Tue, Sep 25, 2018 - Page 13 News List

Standing up for Taiwan

Hundreds march in Manhattan to rally for UN membership and call out China’s aggression

By Chris Fuchs  /  Contributing reporter in New York

Supporters of Taiwan gather near the Manhattan consulate of the People’s Republic of China to rally for Taiwan’s inclusion in the UN and protest China’s aggression.

Photo courtesy of Chris Fuchs

As the UN General Assembly convenes in New York, supporters of Taiwan hit the streets of Manhattan Saturday to protest the country’s exclusion from the UN amid China’s ramped-up efforts to shrink Taiwan’s space on the international stage.

The annual march, which began near the People’s Republic of China consulate on 42nd Street, was expected to attract between 300 and 500 people, said Gloria Hu (胡慧中) of Keep Taiwan Free, a grassroots movement that helped organize the event.

It attracted a mix of young and old Taiwanese Americans and Canadians, overseas Taiwanese, supporters of Tibet and others, who walked together to Dag Hammarskjold Plaza, a space fenced in by New York Police Department metal barricades just a few blocks away from the UN building.

Also in attendance were New Power Party Legislator Hsu Yung-ming (徐永明), as well as Democratic Progressive Party legislators Lin Ching-yi (林靜儀), Lee Li-feng (李麗芬) and Chen Man-li (陳曼麗).

The march and rally, held annually for more than 20 years, comes as the 73rd regular session of the UN General Assembly kicked off on Sept. 18.


While Taiwan’s government has maintained an approach of not actively seeking UN membership, demonstrators said they were still hopeful that the island nation — one of just a few countries excluded from the UN — would someday get back the seat it lost in 1971, when it was given to China.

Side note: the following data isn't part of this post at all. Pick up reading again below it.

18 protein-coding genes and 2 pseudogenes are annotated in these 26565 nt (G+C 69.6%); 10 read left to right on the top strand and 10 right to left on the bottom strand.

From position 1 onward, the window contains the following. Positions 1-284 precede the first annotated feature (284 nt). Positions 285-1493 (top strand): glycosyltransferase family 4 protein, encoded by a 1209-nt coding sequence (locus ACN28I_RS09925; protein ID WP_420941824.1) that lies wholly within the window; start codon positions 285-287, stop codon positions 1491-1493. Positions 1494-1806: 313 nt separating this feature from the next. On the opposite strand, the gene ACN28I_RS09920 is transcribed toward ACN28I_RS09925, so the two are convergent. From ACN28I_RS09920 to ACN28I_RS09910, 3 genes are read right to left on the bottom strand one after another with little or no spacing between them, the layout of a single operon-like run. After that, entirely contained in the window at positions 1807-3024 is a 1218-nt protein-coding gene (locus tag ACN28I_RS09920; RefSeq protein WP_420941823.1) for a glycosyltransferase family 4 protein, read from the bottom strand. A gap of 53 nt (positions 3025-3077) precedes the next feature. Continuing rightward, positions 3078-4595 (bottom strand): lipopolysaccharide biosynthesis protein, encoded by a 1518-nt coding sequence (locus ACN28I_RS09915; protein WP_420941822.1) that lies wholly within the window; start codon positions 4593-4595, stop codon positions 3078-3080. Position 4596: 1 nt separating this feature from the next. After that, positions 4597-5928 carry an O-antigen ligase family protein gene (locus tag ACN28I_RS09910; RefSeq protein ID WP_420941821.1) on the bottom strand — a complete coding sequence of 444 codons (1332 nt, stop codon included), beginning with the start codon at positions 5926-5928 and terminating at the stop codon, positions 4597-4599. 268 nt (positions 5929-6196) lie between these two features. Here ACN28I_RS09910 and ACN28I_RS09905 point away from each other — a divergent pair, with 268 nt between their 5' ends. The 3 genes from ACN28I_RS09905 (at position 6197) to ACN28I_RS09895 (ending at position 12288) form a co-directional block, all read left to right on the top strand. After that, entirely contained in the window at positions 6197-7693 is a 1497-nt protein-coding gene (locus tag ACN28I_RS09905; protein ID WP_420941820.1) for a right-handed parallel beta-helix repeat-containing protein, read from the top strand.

“We would like to see a harder push, especially now with this escalating aggression from the Chinese government,” Hu said.

That aggression includes China pressuring international airlines to exclude references on their Web sites to Taiwan as a country, jailing Taiwanese human rights advocate Lee Ming-che (李明哲) and escalating military action around Taiwan.

China has also been poaching allies from Taiwan, bringing the number of countries that have diplomatic relations with Taiwan to just 17.

Beijing has repeatedly opposed Taiwan’s entry into the UN, claiming it as its own and saying Taiwan is not a sovereign state.

Joshua Wang (王中煒), a 30-year-old raised in Taiwan who marched for the first time Saturday, said he came to protest what he called the “Chinese Communist Party’s repression against Taiwan.”

He said China’s demand that foreign airlines eliminate references to Taiwan as a country on their Web sites and in marketing materials was what jolted him into action.

“I had to stand up and do something for my motherland, Taiwan,” Wang said.

This year, Hu said they also organized a series of events for the week leading up to the march.


One was a joint rally with groups including Tibetans, Southern Mongolians and Uyghurs, who protested against Chinese President Xi Jinping (習近平) last Tuesday outside UN headquarters, according to Hu.

They also launched a bike ad campaign last Monday. Large billboards, five in all, have been towed by bikes in parts of Manhattan to raise awareness about China’s treatment of Taiwan.

“How have five countries been coerced to cut diplomatic ties with Taiwan since 2016?” one of the ads reads. “Find out at taiwanmatters.com. Stand up to China’s bullying across the globe.”

Hu said the bikes had been going out for five hours a day, every day since last Monday, targeting foot and commuter traffic. They’ve made the rounds near Penn Station, the Port Authority Bus Terminal, the UN, in Midtown and the Flatiron District, as well as Washington Square Park, according to Hu.

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